Only one man has ever been cured of HIV. Timothy Ray Brown has been living ten years since an extremely dangerous procedure that removed all the HIV in his body. Frequently referred to as the ‘Berlin Patient’ based on the city the procedure was performed in, Brown came to the “Is an HIV Cure possible?” symposium at the Desmond Tutu HIV Foundation in Cape Town to add to the discussion on the current status of the HIV cure.
There is no formal cure for HIV at this time. HIV-positive people can take antiretroviral therapy (ART) to suppress the virus in their bloodstream and, with good adherence, have a life expectancy similar to an HIV-negative person. Brown’s story is the one exception out of 70 million people who have ever been infected with the virus
At the same time that Brown caught HIV, he also developed leukaemia, cancer of the bone marrow and blood-forming organs. Having these two diagnoses was like “two life sentences” for Brown. Intriguingly, the cure for leukaemia, a bone marrow transplant, was also the key to curing his HIV. His doctors purposefully chose cells from somebody who already had resistance to HIV to see if it would produce the same effect in Brown.
There is a gene, called CCR5, which is the receptor that the HIV virus attaches to in order to infect human cells. Whilst Brown’s DNA had this gene, they found a donor whose stem cells had a rare variant that meant HIV could not longer attach itself to the cells. Named CCR5 – delta32, this gene is a mutation that HIV can’t ‘latch onto’ and thus can’t infect the cells. The doctor hoped that by transplanting these HIV resistant stem cells in Brown that they would ‘reset’ his body so that it could fight off the HIV infection.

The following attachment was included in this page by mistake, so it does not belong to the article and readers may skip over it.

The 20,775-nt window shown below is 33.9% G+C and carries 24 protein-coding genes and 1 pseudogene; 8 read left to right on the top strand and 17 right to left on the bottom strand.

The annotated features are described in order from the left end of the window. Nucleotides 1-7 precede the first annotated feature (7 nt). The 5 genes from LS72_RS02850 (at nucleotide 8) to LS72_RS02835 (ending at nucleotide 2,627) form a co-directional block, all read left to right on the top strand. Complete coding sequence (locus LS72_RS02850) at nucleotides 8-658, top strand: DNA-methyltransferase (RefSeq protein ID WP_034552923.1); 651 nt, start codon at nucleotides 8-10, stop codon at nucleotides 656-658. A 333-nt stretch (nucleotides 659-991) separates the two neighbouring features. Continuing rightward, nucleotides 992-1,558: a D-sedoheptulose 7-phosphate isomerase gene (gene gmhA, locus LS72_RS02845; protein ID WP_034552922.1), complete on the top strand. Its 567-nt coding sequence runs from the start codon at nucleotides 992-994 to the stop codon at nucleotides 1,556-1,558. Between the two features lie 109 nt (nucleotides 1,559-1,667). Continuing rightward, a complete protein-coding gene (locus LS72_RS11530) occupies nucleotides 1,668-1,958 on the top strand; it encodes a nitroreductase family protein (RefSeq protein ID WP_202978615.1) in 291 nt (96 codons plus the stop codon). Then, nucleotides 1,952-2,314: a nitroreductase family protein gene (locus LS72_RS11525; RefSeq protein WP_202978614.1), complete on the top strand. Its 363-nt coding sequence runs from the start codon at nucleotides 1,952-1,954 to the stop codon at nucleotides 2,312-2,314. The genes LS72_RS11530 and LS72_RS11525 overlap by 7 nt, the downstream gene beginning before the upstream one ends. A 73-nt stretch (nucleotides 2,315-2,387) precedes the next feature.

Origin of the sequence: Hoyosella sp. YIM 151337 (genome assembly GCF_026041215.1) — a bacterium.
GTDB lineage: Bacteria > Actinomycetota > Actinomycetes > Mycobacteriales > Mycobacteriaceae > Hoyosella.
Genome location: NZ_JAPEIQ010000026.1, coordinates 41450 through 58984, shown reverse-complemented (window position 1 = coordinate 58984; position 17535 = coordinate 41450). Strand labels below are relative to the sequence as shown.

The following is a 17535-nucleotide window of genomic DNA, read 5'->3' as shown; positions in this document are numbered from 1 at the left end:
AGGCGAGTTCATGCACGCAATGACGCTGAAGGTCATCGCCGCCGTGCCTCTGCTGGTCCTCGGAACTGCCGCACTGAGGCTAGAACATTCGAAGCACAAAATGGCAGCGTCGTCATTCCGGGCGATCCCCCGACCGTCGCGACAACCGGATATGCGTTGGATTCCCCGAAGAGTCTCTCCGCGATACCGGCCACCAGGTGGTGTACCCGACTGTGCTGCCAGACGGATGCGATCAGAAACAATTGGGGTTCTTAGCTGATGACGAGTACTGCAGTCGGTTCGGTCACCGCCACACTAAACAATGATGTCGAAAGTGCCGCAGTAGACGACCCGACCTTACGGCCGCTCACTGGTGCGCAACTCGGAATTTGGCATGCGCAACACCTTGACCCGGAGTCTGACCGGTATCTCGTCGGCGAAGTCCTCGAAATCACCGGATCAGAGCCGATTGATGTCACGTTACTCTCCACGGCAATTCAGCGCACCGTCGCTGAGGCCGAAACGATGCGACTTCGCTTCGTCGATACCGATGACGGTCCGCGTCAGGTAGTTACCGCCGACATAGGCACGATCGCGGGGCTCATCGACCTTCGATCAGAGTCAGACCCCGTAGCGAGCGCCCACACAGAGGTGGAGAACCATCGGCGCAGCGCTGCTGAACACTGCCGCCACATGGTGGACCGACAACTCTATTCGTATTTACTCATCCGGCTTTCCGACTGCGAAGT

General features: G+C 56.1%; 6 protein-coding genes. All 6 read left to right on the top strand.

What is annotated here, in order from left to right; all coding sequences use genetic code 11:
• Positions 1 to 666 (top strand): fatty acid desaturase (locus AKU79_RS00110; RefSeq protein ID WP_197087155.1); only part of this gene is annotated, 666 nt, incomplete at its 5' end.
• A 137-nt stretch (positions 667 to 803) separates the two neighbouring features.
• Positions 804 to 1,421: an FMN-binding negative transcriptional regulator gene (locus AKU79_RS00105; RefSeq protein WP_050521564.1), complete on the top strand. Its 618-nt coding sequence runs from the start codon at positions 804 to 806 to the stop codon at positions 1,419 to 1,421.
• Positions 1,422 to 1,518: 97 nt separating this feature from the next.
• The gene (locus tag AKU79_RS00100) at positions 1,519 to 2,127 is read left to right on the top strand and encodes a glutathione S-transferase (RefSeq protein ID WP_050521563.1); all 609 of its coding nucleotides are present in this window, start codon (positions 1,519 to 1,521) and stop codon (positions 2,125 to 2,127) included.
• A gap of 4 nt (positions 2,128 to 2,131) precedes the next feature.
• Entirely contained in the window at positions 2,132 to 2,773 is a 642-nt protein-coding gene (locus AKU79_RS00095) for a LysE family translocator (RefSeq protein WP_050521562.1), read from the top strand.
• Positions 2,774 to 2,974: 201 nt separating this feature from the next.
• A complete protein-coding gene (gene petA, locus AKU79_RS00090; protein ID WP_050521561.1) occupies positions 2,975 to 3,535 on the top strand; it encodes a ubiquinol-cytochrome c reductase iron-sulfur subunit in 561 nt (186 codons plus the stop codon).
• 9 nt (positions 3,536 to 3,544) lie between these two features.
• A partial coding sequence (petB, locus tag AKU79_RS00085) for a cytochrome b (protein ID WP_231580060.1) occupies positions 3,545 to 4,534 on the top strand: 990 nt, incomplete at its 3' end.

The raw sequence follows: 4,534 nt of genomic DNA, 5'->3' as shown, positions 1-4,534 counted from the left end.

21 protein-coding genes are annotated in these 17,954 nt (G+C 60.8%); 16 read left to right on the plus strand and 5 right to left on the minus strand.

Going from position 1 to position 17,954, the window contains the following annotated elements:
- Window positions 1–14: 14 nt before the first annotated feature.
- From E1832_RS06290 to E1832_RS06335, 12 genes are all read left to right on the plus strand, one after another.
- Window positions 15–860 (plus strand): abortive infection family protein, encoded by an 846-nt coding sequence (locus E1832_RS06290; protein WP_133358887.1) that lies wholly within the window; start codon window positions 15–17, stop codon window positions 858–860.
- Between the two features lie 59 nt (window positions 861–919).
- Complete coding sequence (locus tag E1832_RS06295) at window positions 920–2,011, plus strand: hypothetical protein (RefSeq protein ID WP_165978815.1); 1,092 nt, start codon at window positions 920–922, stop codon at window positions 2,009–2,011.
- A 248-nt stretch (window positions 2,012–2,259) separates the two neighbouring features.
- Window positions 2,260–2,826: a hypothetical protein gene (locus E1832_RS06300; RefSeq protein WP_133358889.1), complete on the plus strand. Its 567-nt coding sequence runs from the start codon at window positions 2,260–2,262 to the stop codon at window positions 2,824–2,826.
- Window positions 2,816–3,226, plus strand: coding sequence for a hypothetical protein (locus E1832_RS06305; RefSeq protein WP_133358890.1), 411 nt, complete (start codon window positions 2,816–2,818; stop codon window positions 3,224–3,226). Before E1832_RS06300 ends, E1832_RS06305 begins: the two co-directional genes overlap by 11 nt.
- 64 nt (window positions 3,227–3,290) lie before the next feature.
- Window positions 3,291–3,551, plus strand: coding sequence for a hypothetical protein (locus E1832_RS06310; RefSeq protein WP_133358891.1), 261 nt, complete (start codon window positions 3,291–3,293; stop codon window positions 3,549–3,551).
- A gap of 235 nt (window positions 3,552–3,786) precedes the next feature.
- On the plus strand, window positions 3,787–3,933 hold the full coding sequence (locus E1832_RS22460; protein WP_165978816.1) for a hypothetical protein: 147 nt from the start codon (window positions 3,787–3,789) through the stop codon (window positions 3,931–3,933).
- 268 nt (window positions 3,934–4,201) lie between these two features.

A stem cell transplant it is a dangerous procedure with a long recovery period and is not prescribed lightly. Even when the transplant is complete, there is a chance that the body will reject the new cells. Brown’s procedure went well and incredibly, these new cells gave him resistance to HIV. Unfortunately, his leukaemia returned, but with another stem cell donation from the same donor, he managed to recover from the leukaemia and HIV.
HIV has never been detected in his blood since that day. Brown even had a brain biopsy which confirmed that there was no HIV in his brain tissue: a common hiding place for dormant HIV. These reservoirs are difficult for drugs to reach and whilst they don’t damage the body, they return as soon as someone stops taking ARTs.
He stopped taking ARTs on the day of his transplant and hasn’t taken any since. It was when he started gaining muscle weight that he wondered if his HIV was actually cured. Clinically, his viral load went to detectable then down to undetectable by itself. Many tests showed that there was no HIV in his system.
Today, Brown tries to get his message out and support the people who work in the field of HIV. He says that he is “happy I can maybe give people a little hope.”
Written by Caroline Reid